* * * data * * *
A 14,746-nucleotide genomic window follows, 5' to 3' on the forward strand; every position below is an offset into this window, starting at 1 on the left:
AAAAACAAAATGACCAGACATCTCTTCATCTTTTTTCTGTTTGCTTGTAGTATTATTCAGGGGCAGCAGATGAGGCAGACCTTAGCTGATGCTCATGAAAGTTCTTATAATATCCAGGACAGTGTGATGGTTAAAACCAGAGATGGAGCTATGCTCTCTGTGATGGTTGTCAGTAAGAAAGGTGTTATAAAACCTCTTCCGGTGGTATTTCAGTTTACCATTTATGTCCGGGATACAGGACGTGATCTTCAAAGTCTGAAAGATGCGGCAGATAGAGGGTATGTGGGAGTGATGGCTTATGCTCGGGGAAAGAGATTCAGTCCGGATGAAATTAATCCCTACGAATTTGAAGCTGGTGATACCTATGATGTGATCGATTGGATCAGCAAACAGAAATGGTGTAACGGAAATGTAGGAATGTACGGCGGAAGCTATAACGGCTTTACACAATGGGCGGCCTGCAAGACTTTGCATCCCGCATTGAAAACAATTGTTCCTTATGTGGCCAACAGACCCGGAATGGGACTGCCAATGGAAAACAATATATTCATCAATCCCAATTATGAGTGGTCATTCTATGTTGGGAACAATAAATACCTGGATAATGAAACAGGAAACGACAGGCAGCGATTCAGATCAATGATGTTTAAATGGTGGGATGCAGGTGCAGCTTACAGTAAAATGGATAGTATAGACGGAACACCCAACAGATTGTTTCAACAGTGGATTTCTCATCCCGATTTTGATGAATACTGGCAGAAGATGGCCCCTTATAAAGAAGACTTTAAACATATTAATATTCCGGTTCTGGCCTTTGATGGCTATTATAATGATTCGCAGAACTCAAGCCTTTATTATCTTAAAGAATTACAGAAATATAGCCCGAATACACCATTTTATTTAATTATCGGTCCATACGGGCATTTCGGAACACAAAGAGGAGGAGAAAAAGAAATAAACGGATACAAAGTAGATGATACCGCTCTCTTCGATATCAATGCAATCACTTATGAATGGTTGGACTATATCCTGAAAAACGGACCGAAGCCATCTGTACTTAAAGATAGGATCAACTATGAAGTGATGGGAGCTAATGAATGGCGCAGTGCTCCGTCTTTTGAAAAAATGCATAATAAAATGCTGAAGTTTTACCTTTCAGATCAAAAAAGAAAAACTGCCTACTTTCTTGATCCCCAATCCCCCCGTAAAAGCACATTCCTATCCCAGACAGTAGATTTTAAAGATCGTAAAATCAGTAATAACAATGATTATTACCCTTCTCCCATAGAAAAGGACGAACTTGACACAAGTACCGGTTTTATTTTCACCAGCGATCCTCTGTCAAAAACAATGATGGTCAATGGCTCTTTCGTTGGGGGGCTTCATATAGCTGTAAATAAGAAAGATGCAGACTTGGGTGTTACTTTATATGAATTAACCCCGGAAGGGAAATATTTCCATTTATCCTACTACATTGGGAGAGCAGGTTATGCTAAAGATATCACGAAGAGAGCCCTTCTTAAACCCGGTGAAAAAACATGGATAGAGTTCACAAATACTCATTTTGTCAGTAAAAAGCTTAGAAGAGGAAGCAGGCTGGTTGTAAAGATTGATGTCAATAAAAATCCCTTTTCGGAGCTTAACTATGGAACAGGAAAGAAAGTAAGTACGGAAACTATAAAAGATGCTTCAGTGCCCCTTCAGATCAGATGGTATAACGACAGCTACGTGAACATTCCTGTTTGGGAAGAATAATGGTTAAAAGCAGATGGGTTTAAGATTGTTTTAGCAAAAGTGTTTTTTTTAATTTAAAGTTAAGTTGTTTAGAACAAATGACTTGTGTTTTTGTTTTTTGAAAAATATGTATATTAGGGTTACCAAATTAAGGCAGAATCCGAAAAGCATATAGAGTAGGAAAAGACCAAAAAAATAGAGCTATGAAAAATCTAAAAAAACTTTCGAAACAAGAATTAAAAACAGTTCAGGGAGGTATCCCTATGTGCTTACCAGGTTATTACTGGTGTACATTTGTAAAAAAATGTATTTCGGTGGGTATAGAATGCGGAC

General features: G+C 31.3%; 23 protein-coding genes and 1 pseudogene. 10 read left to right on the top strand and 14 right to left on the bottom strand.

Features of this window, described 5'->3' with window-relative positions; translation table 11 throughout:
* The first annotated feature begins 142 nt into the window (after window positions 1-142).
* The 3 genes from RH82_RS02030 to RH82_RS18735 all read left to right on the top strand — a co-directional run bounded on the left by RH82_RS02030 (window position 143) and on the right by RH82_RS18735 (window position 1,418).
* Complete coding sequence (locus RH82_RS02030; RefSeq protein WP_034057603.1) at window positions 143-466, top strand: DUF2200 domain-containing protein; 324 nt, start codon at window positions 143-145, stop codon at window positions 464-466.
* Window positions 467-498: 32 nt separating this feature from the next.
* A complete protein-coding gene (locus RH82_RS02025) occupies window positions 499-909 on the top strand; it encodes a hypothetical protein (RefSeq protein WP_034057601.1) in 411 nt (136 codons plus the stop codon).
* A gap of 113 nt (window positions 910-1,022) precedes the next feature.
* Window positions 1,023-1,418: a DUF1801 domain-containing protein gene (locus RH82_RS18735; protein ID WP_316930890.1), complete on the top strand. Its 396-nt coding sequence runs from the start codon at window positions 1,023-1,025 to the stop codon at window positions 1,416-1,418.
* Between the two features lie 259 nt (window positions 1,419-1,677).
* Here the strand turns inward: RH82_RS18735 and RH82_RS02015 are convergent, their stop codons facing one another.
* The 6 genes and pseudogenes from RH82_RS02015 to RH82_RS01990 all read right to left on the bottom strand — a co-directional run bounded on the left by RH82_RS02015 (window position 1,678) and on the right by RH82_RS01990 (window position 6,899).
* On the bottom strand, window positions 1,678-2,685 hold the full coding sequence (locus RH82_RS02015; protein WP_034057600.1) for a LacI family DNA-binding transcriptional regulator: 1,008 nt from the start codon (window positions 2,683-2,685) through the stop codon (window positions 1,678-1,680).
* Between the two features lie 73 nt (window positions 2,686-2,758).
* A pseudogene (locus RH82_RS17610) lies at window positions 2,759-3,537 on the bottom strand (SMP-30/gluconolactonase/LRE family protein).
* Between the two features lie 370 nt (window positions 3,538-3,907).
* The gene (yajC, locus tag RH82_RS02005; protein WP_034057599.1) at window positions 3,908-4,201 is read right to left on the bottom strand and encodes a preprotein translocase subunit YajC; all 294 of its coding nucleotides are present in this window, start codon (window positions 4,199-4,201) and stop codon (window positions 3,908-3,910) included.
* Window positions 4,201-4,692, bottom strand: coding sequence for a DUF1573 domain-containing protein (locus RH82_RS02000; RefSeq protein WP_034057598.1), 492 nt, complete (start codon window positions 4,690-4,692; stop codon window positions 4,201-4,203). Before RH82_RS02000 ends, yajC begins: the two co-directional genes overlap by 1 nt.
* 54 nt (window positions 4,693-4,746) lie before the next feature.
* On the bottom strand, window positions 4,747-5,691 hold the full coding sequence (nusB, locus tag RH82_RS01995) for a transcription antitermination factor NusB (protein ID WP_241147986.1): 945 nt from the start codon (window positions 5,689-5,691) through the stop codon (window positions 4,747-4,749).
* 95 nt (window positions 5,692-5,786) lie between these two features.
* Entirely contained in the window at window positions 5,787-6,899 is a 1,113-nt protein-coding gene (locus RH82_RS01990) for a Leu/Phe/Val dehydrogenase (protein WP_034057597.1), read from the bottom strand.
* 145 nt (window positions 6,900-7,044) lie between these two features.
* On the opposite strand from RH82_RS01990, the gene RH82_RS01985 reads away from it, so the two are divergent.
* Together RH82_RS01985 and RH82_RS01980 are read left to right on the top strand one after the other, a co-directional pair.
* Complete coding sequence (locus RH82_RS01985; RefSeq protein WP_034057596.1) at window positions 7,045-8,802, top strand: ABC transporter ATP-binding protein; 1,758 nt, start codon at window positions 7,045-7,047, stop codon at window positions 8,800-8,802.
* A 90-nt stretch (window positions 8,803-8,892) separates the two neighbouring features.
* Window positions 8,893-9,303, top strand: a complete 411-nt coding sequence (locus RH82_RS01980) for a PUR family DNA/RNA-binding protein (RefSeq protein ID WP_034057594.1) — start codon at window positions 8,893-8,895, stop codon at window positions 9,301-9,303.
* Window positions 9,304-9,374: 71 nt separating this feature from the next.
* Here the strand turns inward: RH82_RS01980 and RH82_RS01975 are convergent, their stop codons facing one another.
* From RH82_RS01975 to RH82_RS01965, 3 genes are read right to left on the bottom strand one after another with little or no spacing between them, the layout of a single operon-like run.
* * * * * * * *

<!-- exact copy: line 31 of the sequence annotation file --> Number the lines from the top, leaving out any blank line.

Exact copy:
* Window positions 9,304-9,374: 71 nt separating this feature from the next.